Eating Disorders in Middle Age Bring Unique Challenges, Treatments
Emmett Bishop, MD, FAED, CEDS, Medical Director of Adult Services at Eating Recovery Center, was recently quoted in The Huffington Post discussing the health complications facing middle-aged individuals struggling with eating disorders. Read on for an excerpt of the article, or click here to read the piece in its entirety.
In an Austrian study of 475 women between 60 and 70 years old, published in the International Journal of Eating Disorders
in 2006, 45 percent of the women indicated that their self-esteem depended on their shape and weight. The same study revealed that "over 60 percent [of the women] stated 'moderate' or 'low' satisfaction with weight and shape."
This pressure to maintain youth may stem from the culture in which post 50s grew up. Dr. Blake Woodside, director of Toronto General Hospital's in-patient eating disorder program, told the Toronto Star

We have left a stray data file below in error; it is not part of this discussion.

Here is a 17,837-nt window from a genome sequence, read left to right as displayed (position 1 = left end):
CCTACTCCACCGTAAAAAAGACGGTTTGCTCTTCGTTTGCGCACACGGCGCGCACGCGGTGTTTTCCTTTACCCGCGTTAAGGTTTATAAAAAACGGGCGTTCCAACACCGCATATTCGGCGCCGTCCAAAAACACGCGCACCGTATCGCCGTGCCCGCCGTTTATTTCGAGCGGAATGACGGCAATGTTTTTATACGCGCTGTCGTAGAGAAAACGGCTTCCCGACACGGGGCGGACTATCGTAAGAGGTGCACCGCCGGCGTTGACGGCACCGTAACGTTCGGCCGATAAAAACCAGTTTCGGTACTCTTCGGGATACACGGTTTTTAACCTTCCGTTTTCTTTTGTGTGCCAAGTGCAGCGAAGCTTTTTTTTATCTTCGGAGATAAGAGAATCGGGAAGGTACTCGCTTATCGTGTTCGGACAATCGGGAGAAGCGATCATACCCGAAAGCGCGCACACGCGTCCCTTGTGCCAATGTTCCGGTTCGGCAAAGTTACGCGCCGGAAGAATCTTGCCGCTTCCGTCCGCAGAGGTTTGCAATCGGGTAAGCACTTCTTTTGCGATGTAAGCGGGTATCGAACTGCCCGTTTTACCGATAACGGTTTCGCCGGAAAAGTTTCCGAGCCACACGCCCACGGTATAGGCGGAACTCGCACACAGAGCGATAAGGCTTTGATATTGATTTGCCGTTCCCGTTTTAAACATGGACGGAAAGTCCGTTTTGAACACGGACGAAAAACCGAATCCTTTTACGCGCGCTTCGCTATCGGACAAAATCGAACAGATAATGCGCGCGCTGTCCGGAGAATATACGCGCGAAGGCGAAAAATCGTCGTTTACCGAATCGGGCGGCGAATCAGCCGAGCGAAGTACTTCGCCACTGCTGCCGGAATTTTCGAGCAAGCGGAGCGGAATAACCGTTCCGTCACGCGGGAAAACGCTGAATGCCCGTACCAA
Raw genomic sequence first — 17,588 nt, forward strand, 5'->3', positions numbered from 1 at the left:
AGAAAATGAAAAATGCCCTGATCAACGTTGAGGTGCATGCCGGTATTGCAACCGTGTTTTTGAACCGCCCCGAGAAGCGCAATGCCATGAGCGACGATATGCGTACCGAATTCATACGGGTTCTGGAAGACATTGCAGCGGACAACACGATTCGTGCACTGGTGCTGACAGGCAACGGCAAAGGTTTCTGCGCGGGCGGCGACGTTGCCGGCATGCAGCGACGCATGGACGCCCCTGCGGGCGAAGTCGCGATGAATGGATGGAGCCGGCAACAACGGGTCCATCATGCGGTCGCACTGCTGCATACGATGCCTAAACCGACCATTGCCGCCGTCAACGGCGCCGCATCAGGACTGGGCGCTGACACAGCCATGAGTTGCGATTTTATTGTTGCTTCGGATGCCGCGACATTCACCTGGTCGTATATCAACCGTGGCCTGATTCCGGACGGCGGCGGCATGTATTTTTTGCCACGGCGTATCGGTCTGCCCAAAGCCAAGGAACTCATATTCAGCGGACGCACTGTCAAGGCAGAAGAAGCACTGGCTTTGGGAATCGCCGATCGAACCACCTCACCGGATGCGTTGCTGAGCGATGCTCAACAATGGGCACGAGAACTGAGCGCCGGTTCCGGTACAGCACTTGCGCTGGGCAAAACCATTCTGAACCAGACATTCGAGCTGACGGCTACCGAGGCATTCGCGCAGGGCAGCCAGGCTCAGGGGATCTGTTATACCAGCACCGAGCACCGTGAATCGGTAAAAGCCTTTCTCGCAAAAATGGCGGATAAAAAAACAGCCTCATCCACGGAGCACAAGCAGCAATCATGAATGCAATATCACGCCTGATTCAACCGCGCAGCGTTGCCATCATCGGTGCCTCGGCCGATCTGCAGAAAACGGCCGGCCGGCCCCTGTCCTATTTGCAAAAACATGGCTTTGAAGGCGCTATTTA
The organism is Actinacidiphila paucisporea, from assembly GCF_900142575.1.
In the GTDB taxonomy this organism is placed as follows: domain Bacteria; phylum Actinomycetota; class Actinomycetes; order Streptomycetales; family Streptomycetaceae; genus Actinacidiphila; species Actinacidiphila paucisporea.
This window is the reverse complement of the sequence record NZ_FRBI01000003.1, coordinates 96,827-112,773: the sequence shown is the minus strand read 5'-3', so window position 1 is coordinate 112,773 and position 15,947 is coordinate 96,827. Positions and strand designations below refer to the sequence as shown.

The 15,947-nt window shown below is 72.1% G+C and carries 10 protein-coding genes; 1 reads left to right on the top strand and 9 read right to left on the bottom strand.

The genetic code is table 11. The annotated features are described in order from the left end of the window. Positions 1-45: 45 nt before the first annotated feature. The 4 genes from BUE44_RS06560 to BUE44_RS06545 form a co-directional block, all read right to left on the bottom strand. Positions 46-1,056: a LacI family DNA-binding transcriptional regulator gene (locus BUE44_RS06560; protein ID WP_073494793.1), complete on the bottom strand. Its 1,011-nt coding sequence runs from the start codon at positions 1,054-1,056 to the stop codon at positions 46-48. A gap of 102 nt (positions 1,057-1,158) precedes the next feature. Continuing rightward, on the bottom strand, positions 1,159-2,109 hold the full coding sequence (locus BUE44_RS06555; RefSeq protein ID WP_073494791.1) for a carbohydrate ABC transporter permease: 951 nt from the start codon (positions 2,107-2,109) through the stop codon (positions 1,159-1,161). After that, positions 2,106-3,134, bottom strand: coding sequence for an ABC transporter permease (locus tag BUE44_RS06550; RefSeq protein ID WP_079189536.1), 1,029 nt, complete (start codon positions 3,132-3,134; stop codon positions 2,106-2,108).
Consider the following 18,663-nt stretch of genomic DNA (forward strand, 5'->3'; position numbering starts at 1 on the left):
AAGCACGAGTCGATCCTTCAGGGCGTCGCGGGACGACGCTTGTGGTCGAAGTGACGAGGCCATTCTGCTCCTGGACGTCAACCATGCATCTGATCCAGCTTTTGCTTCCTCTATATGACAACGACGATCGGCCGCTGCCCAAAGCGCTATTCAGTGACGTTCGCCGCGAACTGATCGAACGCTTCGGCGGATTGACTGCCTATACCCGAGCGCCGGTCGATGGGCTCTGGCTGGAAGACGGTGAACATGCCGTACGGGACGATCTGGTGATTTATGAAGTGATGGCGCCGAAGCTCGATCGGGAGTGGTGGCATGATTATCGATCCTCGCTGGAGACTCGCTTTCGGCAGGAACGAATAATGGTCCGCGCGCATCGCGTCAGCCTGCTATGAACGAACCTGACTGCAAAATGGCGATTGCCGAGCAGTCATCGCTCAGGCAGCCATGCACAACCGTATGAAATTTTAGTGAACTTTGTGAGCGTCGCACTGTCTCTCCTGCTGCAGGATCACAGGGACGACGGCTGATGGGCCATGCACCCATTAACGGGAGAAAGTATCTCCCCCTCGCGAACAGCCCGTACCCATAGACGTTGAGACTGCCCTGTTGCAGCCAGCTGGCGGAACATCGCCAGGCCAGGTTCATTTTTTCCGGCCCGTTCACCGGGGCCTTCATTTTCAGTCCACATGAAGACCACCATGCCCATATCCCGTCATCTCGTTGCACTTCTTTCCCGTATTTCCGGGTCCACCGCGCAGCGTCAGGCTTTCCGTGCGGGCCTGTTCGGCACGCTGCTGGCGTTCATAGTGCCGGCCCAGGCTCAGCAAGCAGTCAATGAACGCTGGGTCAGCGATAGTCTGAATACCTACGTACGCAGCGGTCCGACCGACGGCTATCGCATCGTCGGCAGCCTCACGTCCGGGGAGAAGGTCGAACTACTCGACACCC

that the increase in midlife eating disorders can be traced to the '60s, when ideals changed and the "thin is in" culture materialized.
Whatever the cause, eating disorders can have serious side effects, including osteoporosis, heart problems and gastrointestinal issues. In a recent interview with Life Goes Strong, an online site for midlifers, Dr. Emmett Bishop, MD, FAED, CEDS -- founding partner and medical director of adult services at the Eating Recovery Center -- outlined some specific health issues that middle-agers with EDs may face:
Older individuals have much less resilience when it comes to physical damage from eating disorders. A lot of things can go wrong with vital organs, bone density can be impacted, dental health can suffer, and as tissues become less elastic, I've seen people aspirate from purging. A whole host of medical issues can arise as people abuse their bodies over time. Eating disorders are the deadliest mental illnesses and premature death is very common.
Older women also face somber statistics when it comes to EDs and death. Senior women comprise 78 percent of all deaths caused by anorexia, and the average age that women die
from the disease is 69.